City cane toads evolving
Researchers say cane toads may be rapidly adapting to urban environments – with changes seen in their poison glands and the length of their legs.
Distinguished Professor Lin Schwarzkopf, Head of Zoology and Ecology at James Cook University, was part of a team that examined how cane toads are changing in cities.
“Urban areas have been expanding rapidly, and this rapid expansion has caused drastic environmental changes over recent decades.
“Natural habitats, such as parks and gardens, are often isolated from each other by artificial barriers like buildings and roads and this isolation can make evolution quicker,” said Professor Schwarzkopf.
She said many studies have examined the impacts of urbanisation on biodiversity, but scientists were only beginning to study urbanisation as an evolutionary force.
Professor Schwarzkopf said one instance of this was seen in toads.
The team collected more than 400 cane toads from three different sites in north Queensland and measured them.
“We found that the parotoid glands, which are the major anti-predator defence of toads, were smaller in urban than in rural populations.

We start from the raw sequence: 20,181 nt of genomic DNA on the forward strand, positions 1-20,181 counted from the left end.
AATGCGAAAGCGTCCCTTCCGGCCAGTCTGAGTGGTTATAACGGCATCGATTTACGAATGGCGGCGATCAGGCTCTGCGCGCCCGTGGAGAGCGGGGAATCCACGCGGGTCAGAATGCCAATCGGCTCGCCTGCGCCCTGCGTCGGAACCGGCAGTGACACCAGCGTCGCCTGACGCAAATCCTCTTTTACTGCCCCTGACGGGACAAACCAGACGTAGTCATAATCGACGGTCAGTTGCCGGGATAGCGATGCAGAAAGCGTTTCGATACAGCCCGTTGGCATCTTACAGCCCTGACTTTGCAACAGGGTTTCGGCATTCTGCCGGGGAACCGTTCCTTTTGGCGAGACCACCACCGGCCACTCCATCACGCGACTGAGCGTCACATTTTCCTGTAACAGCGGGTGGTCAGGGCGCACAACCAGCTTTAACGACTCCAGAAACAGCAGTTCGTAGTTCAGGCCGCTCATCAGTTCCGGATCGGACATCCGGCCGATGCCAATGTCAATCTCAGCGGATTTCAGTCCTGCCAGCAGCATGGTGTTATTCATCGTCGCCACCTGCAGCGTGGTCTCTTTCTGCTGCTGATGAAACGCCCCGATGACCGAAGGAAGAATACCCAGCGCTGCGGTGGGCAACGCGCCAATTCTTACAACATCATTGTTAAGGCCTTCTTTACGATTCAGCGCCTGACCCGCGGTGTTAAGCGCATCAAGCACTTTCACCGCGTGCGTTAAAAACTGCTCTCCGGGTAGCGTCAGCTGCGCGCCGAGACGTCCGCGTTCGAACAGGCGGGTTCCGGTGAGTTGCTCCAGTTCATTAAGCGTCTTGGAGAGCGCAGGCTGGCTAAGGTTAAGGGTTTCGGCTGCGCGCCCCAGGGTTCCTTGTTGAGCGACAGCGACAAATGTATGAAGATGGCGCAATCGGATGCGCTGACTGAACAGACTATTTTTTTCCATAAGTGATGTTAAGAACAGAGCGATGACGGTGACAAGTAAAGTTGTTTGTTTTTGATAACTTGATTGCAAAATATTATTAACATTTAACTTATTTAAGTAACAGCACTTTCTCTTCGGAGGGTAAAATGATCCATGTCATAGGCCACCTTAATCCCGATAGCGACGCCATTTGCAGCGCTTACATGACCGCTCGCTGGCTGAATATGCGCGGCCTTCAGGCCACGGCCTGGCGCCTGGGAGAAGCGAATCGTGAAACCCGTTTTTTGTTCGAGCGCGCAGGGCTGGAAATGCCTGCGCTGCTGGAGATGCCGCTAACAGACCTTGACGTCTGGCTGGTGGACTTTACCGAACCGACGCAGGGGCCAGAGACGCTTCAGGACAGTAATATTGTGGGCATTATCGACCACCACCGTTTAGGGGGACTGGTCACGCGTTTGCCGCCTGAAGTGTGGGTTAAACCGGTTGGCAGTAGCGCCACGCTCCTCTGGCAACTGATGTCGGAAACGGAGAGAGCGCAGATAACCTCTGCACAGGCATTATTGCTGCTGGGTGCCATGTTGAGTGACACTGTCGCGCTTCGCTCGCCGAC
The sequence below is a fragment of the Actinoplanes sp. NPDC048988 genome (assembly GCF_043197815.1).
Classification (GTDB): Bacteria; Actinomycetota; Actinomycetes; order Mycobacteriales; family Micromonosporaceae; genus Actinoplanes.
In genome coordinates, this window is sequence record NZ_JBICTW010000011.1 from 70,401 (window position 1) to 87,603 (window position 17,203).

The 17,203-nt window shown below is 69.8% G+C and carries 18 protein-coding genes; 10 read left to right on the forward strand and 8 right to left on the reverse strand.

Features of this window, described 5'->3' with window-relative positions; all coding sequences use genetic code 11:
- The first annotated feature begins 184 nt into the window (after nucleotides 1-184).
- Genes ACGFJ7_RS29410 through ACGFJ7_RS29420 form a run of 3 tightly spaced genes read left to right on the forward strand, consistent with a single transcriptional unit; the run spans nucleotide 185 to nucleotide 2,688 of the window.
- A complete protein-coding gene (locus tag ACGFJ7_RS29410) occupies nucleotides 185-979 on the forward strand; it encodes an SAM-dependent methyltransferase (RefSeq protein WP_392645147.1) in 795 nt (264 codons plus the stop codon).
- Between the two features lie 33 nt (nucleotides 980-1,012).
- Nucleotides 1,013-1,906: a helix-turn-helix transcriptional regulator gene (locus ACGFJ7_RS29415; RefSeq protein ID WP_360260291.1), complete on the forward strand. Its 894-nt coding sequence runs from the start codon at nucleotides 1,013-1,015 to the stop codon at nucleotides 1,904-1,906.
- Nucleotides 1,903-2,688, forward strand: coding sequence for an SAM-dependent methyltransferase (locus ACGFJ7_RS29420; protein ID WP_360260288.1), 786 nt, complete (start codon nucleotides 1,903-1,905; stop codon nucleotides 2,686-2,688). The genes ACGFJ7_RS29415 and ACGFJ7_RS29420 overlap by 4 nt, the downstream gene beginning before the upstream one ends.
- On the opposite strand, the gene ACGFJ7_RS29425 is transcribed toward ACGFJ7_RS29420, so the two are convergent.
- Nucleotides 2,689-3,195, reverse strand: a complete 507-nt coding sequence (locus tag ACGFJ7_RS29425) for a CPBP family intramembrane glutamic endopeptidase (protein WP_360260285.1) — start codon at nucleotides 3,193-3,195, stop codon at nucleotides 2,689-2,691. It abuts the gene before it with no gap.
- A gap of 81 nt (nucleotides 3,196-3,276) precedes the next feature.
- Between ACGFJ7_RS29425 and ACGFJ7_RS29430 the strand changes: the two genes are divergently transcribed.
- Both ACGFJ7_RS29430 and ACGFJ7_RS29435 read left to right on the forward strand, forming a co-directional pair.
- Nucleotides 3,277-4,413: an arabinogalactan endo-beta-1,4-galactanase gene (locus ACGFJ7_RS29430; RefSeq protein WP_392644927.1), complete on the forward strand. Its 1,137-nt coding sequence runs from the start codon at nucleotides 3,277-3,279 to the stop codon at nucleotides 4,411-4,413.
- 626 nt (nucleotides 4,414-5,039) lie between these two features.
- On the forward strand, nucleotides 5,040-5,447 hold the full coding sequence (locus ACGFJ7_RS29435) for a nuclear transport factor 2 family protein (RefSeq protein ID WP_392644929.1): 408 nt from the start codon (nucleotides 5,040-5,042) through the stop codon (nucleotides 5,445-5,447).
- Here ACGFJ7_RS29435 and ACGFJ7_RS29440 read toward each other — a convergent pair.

The tibiofibula (a bone in the leg) length of males in urban populations was longer than those in rural populations, but females showed opposite trends,” said Professor Schwarzkopf.
She said there may be fewer predators of toads in urban environments compared to rural environments and this may be why producing toxins was less important for city toads. There were fewer bird predators of toads in urban environments, but further work on predation rates is required to support this hypothesis.
“Fewer predators may mean urban toads have decreased their energy investment in anti-predator defences. If so, this change has occurred rapidly, within the past 85 years, as toads were introduced to north Queensland in 1935,” said Professor Schwarzkopf.
She said a longer tibiofibular bone may allow males to move faster as they roamed further afield around fragmented urban environments.
“When toads roam around urban areas, they may have to move further in a single trip to overcome barriers such as roads and buildings. Given that male toads tend to move more often than females, males with longer tibiofibulas, and therefore better movement ability, may be favoured in urban environments.
“However, more sedentary females may not experience a similar benefit,” said Professor Schwarzkopf. Further research on the causes of these changes in leg lengths is required to determine what may be driving them.
In any case, the results demonstrate that urbanisation drives the size, shape, and structure of invasive toads, suggesting they may rapidly be adapting to urban environments.
Distinguished Professor Lin Schwarzkopf
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